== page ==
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Donald R. Prothero's science books combine leading research with first-person narratives of discovery, injecting warmth and familiarity into a profession that has much to offer nonspecialists. Bringing his trademark style and wit to an increasingly relevant subject of concern, Prothero links the climate changes that have occurred over the past 200 million years to their effects on plants and animals. In particular, he contrasts the extinctions that ended the Cretaceous period, which wiped out the dinosaurs, with those of the later Eocene and Oligocene epochs.
Prothero begins with the "greenhouse of the dinosaurs," the global-warming episode that dominated the Age of Dinosaurs and the early Age of Mammals. He describes the remarkable creatures that once populated the earth and draws on his experiences collecting fossils in the Big Badlands of South Dakota to sketch their world. Prothero then discusses the growth of the first Antarctic glaciers, which marked the Eocene-Oligocene transition, and shares his own anecdotes of excavations and controversies among colleagues that have shaped our understanding of the contemporary and prehistoric world.
The volume concludes with observations about Nisqually Glacier and other locations that show how global warming is happening much quicker than previously predicted, irrevocably changing the balance of the earth's thermostat. Engaging scientists and general readers alike, Greenhouse of the Dinosaurs connects events across thousands of millennia to make clear the human threat to natural climate change.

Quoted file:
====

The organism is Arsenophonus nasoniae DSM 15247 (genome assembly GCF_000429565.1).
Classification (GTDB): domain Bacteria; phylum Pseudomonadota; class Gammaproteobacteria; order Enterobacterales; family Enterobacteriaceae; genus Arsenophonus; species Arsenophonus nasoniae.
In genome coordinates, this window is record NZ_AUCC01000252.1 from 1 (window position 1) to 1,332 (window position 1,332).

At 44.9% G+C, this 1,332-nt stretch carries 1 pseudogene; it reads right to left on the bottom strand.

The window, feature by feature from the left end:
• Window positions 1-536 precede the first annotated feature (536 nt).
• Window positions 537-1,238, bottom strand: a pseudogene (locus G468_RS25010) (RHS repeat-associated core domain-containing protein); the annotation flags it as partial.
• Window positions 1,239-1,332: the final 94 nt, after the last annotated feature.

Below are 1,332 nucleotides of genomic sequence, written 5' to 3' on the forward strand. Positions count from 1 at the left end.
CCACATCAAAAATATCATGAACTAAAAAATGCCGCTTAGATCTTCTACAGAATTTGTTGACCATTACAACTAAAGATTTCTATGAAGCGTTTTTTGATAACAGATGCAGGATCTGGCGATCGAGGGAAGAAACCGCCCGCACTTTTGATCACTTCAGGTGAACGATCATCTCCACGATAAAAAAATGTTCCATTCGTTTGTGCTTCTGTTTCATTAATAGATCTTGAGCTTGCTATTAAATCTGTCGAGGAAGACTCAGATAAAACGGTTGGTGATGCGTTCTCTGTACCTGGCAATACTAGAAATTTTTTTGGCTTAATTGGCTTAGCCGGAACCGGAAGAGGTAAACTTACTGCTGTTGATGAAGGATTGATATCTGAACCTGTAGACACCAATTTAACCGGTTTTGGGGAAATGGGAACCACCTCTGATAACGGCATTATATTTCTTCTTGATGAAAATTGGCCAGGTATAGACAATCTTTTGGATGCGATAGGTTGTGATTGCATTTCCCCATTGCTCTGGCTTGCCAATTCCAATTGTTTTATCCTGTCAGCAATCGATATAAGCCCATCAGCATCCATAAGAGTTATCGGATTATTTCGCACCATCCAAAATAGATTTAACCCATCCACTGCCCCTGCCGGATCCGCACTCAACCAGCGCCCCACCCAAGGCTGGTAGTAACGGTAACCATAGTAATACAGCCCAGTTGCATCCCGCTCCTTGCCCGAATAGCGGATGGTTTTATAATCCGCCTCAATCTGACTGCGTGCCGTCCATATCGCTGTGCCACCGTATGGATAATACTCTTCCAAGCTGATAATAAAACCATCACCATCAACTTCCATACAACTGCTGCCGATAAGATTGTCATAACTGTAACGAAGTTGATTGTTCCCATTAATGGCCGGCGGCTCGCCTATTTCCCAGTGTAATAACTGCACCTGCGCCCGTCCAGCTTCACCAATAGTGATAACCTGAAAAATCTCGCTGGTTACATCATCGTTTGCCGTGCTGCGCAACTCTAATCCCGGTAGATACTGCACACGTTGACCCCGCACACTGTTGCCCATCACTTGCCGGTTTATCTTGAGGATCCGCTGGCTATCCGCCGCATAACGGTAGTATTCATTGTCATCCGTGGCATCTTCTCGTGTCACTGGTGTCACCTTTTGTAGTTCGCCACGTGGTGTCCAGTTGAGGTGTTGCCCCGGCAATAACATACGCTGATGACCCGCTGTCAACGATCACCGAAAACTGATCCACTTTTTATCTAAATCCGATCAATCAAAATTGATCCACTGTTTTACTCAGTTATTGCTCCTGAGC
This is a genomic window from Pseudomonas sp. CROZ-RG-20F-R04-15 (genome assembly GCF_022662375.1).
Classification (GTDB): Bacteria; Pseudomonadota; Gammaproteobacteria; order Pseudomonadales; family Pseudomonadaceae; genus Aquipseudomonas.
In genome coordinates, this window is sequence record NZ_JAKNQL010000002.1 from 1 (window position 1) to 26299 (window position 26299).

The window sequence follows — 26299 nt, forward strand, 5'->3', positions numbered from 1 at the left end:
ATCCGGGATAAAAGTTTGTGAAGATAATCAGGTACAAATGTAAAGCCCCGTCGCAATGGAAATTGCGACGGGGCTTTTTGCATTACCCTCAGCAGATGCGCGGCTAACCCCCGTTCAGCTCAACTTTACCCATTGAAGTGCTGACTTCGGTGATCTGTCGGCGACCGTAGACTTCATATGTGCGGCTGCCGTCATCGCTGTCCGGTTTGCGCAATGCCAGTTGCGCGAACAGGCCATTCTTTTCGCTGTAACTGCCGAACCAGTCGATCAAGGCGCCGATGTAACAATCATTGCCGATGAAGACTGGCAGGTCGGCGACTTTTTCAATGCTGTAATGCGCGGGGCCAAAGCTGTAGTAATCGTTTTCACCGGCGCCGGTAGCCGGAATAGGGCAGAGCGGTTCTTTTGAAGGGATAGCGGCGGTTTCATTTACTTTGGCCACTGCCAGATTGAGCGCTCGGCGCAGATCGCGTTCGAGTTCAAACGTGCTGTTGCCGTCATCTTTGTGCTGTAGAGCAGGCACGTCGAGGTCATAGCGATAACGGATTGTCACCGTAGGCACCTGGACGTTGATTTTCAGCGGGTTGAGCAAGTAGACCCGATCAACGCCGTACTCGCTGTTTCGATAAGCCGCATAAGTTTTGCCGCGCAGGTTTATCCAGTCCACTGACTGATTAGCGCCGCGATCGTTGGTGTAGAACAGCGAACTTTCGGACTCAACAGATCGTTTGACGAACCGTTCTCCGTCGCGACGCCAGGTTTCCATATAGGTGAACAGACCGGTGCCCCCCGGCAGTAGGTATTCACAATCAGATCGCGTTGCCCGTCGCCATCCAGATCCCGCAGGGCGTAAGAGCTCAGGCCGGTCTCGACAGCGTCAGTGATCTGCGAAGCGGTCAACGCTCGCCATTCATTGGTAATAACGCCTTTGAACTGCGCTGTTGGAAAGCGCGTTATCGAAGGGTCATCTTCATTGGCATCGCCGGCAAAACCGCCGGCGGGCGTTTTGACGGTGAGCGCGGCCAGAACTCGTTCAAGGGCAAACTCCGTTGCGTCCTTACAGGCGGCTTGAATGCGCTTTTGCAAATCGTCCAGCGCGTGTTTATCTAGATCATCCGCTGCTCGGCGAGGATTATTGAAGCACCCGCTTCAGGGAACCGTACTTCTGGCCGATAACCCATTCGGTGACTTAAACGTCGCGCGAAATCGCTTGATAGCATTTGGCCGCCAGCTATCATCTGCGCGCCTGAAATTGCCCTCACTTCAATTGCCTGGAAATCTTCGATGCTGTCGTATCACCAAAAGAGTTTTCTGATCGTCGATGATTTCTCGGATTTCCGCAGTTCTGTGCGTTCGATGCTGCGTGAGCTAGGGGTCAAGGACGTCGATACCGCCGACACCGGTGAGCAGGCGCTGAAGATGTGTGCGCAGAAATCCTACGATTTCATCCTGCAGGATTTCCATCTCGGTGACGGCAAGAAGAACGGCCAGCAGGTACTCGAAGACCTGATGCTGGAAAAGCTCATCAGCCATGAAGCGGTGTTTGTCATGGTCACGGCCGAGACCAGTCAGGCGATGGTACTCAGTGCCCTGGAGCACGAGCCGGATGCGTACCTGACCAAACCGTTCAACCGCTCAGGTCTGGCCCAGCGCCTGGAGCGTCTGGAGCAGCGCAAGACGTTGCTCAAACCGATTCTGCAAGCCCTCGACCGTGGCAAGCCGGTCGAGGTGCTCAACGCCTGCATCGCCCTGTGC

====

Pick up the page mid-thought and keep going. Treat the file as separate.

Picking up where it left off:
|Publisher:||Columbia University Press|
|Product dimensions:||6.20(w) x 9.10(h) x 1.00(d)|
|Age Range:||18 Years|
About the Author
Donald R. Prothero has taught paleontology and geology for almost four decades. He is adjunct professor of geological sciences at California State Polytechnic University in Pomona, adjunct professor of astronomy and earth sciences at Mt. San Antonio College, and research associate in vertebrate paleontology at the Natural History Museum of Los Angeles County. His Columbia University Press books include Bringing Fossils to Life: An Introduction to Paleobiology (third edition, 2013); The Story of Life in 25 Fossils: Tales of Intrepid Fossil Hunters and the Wonders of Evolution (2015); and Evolution: What the Fossils Say and Why It Matters (second edition, 2017).
Table of Contents
1. Greenhouse of the Dinosaurs
2. Bad Lands, Good Fossils
3. Magnets and Lasers
4. "Punk Eek" in the Badlands
5. Death of the Dinosaurs
6. Marine World
7. Rocky Mountain Jungles and Eels' Ears
8. From Greenhouse to Icehouse
9. Once and Future Greenhouse?
10. Kids, Dinosaurs, and the Future of Paleontology
What People are Saying About This
Donald R. Prothero, an outstanding paleontologist, is a skilled veteran of bringing both the intellectual and adventurous excitement of paleontology to a broad readership. Greenhouse of the Dinosaurs adds Prothero's personal stamp, as he shares his own stories of discovery in the field and how they meld with the equally exciting world of evolutionary paleobiology. Prothero's narrative approach is the very best for conveying the human side of paleontological science to the world.
Greenhouse of the Dinosaurs is a highly readable walk through the career of one of the preeminent writers in Earth sciences. Donald R. Prothero has been in the thick of the major problems in Earth and life history for the past thirty years. In this work, he explains what we can learn from deep-time studies about why we are here in a very enjoyable and informative way. A great book.
A fascinating and informative book about three decades of achievement in paleontology.